When visiting a museum, one expects to encounter
and interact with historical objects, artefacts and their materiality.
Especially after the turn of the millennium, museums increasingly introduced (and
embraced) new digital components. Today, audio guides, for example, have become
indispensable for many institutions. According to the National Museum of
American History, it has more than 1.7 million objects “and a 22,000 linear
feet of archival documents”[i] in
its collection. The Deutsches Historisches Museum (German History Museum) in
Berlin has also more than 60,000 historical documents and more than 900 movie
clips from the past.[ii]
These are too many historical objects and media to exhibit on the walls of
museums. Therefore, museums have been discussing and experimenting with ways of
using digital technology to make objects from their archives and storage
facilities more visible. Would you expect that there will be a next level of
presenting museal artefacts digitally to visitors?
Many graduate history students will be familiar with the moment (or phase) in their studies when they have to make a decision about the topic of their final thesis. Some students may already know the topic early on. Others may take a few productive detours on their way to developing their final thesis topic. I am a history student from Germany who is working on the final thesis and in the latter category. With this blog contribution, I would like to share insights into the perspective of me as a historian at the end of my graduate academic education, whose final thesis research also marked my first foray into the field of digital history.
At the beginning of my Master’s degree
program at Bielefeld University, Germany, I was sure that I wanted to do research
on a different topic than my Bachelor thesis. World War I, albeit an
exceptionally cruel war, has always been fascinating to me. I was especially
interested in researching the fate of soldiers with neurotic/ psychiatric symptoms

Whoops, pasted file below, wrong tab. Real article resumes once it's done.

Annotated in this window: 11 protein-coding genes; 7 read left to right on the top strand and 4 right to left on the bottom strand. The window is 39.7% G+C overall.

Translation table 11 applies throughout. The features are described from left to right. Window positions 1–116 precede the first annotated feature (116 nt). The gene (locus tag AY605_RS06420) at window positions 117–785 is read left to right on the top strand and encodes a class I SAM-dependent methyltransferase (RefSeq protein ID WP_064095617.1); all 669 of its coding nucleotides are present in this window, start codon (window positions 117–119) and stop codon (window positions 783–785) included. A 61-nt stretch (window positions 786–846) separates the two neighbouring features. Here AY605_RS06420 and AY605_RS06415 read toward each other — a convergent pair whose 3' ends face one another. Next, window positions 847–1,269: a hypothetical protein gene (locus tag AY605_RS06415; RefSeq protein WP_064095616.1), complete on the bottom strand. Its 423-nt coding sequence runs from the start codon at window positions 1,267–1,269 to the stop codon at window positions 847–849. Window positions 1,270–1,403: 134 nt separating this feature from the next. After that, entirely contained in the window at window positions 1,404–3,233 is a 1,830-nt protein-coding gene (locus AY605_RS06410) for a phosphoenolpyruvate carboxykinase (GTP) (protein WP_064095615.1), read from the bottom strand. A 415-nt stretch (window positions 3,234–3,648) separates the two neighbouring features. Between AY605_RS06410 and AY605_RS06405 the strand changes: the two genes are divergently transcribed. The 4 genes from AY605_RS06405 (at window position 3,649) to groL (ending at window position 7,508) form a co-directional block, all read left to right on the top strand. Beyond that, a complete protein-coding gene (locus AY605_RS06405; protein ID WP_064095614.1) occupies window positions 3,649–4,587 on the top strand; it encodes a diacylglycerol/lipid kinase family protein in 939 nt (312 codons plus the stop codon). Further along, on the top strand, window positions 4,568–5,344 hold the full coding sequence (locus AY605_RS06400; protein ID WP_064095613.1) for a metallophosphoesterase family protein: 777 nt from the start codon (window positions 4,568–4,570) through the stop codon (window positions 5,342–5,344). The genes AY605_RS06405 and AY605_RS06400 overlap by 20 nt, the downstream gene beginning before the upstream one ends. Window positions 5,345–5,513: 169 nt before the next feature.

during or after their military service (today it would be called PTSD)
Therefore, my general topic was clear. What was less clear was my exact research
question and, related to this, the accessibility of sources.
As a German high school or college student,
you will be familiar with the scenario: A homework assignment requires you to
locate reliable information about William II, theEmperor of the German Empire,
and the deadline is tomorrow. It’s late
in the evening, every library is closed, and the only tool left is the World
Wide Web. If this sounds familiar to
you, don’t panic. Take a moment and let me take you on a digital journey to
Historisches Museum (DHM), physically located in Berlin, Stiftung Haus der
Geschichte der Bundesrepublik Deutschland (HdG) and the German federal archives,
the Bundesarchiv, provide a virtual
museum called LeMo, Lebendiges Museum Online. [i] It represents a
historically reliable introduction in modern German History and is the biggest
virtual museum in the digital landscape in German speaking countries.
LeMo addresses everyone who is interested in German History beginning in 1800 until the present day. It is a virtual museum for everyone – K-12 students, college and university students, adults, including senior citizens.
The Teutoburger Forest is rich on
having myths and essays about Hermann the German. [i]
According to history Hermann, in Latin called Arminius, has fought the battle
of Varus against the Roman Empire successfully 9 years AD. [ii]
Because of the crushing defeat of three Roman
legions the Empire has sacrificed the further extension of the Roman regions –
it remained in German hand.[iii]
In this heart of German history the
city Halle is located and the home of approximately 21.700 residents.[iv]
This medium-sized city has grown substantially in recent years. The established
fashion industry with its most popular brand “Gerry Weber” and the nearby
highway have contributed to the growing population. Halle is particularly
well-known for its history of transportation and the tennis stadium OWL Arena. Once
a year, the best tennis professionals from all over the world visit Halle to participate
in the big tournament.